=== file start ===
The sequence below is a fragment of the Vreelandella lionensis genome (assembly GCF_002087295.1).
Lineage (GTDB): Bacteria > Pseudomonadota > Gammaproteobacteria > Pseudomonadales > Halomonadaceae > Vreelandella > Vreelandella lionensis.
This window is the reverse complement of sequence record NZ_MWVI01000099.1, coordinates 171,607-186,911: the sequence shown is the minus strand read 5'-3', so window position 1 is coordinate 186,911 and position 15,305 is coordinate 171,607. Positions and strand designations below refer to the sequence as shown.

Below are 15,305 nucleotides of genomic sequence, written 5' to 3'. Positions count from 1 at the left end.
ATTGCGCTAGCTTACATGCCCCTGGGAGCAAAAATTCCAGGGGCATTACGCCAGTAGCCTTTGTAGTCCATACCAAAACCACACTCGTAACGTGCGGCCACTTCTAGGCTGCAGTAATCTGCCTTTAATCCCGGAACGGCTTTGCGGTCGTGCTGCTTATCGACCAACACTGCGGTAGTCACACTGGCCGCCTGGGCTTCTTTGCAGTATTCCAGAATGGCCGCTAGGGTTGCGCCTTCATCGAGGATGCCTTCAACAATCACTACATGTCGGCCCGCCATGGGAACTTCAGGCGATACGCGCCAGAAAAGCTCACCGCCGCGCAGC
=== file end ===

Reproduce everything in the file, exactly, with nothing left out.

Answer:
The sequence below is a fragment of the Vreelandella lionensis genome (assembly GCF_002087295.1).
Lineage (GTDB): Bacteria > Pseudomonadota > Gammaproteobacteria > Pseudomonadales > Halomonadaceae > Vreelandella > Vreelandella lionensis.
This window is the reverse complement of sequence record NZ_MWVI01000099.1, coordinates 171,607-186,911: the sequence shown is the minus strand read 5'-3', so window position 1 is coordinate 186,911 and position 15,305 is coordinate 171,607. Positions and strand designations below refer to the sequence as shown.

Below are 15,305 nucleotides of genomic sequence, written 5' to 3'. Positions count from 1 at the left end.
ATTGCGCTAGCTTACATGCCCCTGGGAGCAAAAATTCCAGGGGCATTACGCCAGTAGCCTTTGTAGTCCATACCAAAACCACACTCGTAACGTGCGGCCACTTCTAGGCTGCAGTAATCTGCCTTTAATCCCGGAACGGCTTTGCGGTCGTGCTGCTTATCGACCAACACTGCGGTAGTCACACTGGCCGCCTGGGCTTCTTTGCAGTATTCCAGAATGGCCGCTAGGGTTGCGCCTTCATCGAGGATGCCTTCAACAATCACTACATGTCGGCCCGCCATGGGAACTTCAGGCGATACGCGCCAGAAAAGCTCACCGCCGCGCAGC